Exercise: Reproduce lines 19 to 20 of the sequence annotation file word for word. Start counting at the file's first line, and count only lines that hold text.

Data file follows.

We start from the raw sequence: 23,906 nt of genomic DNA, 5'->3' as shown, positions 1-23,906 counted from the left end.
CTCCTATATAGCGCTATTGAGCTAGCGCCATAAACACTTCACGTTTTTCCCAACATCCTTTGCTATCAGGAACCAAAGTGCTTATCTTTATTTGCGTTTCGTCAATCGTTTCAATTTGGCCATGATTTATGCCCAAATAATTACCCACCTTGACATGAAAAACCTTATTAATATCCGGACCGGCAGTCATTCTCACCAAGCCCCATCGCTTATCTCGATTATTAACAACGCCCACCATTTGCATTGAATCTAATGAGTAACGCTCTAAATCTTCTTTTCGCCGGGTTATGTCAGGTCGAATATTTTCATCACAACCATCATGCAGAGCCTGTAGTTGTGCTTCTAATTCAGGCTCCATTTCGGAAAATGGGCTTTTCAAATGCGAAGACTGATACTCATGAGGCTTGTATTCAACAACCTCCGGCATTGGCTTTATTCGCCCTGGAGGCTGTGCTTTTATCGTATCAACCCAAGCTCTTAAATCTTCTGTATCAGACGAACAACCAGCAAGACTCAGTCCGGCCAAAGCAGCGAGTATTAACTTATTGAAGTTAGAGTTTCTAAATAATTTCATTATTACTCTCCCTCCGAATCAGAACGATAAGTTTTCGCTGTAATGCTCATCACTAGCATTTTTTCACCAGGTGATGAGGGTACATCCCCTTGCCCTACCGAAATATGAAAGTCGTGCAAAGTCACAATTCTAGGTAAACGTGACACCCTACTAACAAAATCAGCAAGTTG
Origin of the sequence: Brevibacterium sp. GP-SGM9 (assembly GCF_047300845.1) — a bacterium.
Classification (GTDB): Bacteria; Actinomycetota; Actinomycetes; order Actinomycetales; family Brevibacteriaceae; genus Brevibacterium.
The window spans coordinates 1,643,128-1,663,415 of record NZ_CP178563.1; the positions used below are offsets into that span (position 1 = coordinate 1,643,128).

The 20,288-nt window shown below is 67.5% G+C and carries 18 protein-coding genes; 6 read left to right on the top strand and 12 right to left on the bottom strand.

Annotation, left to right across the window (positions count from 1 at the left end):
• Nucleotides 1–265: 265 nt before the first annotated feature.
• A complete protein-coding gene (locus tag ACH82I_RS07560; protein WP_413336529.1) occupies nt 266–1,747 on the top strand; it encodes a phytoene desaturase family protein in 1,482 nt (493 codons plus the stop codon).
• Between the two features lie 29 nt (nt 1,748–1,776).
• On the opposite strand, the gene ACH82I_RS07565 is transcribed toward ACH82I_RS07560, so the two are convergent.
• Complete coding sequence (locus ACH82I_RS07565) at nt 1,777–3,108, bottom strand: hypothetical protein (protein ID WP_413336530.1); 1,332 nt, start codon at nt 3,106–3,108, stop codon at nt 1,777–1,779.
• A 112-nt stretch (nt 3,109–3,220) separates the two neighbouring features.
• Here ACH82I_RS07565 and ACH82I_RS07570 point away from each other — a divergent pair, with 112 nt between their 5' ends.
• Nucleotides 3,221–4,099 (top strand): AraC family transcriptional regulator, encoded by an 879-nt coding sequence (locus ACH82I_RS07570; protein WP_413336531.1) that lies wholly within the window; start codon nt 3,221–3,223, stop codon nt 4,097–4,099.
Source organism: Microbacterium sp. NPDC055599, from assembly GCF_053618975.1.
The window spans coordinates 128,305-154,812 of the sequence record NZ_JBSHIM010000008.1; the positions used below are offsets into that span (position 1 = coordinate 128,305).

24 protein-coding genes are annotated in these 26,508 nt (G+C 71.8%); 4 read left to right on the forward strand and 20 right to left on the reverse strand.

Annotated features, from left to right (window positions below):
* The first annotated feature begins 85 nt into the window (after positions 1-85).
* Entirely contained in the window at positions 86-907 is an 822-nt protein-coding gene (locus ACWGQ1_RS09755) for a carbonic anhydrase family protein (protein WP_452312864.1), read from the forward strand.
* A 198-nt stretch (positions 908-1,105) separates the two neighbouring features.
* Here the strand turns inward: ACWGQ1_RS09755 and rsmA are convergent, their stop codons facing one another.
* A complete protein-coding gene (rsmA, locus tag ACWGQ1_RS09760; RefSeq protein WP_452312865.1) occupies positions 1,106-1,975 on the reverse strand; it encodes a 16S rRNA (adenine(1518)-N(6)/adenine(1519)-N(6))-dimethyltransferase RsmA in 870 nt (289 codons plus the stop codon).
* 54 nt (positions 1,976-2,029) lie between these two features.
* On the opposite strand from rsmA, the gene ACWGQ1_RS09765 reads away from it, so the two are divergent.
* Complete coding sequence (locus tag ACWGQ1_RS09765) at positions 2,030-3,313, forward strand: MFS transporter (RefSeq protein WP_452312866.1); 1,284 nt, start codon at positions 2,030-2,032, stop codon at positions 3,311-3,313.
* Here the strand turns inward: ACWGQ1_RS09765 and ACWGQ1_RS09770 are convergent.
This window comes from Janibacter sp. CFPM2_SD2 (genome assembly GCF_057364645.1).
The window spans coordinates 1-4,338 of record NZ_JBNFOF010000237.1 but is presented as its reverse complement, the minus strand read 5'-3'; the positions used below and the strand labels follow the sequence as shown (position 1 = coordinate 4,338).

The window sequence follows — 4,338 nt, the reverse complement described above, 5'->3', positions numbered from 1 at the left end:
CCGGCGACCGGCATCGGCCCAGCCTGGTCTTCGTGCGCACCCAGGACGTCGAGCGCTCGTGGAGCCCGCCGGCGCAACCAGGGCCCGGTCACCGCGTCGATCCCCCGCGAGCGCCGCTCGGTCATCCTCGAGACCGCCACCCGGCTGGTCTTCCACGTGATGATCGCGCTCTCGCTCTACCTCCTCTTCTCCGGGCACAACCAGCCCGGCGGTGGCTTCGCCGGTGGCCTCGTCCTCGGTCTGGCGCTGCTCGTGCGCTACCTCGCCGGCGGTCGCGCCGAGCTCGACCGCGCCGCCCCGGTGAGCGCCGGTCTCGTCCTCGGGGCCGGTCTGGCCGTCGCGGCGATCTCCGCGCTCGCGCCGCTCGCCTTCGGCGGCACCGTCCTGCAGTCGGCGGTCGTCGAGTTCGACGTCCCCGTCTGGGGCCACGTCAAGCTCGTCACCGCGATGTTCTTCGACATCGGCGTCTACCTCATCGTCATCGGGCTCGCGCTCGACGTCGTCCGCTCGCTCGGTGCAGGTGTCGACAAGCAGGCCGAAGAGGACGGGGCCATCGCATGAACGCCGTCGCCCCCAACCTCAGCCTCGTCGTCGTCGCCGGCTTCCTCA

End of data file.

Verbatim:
Annotated features, from left to right (window positions below):
* The first annotated feature begins 85 nt into the window (after positions 1-85).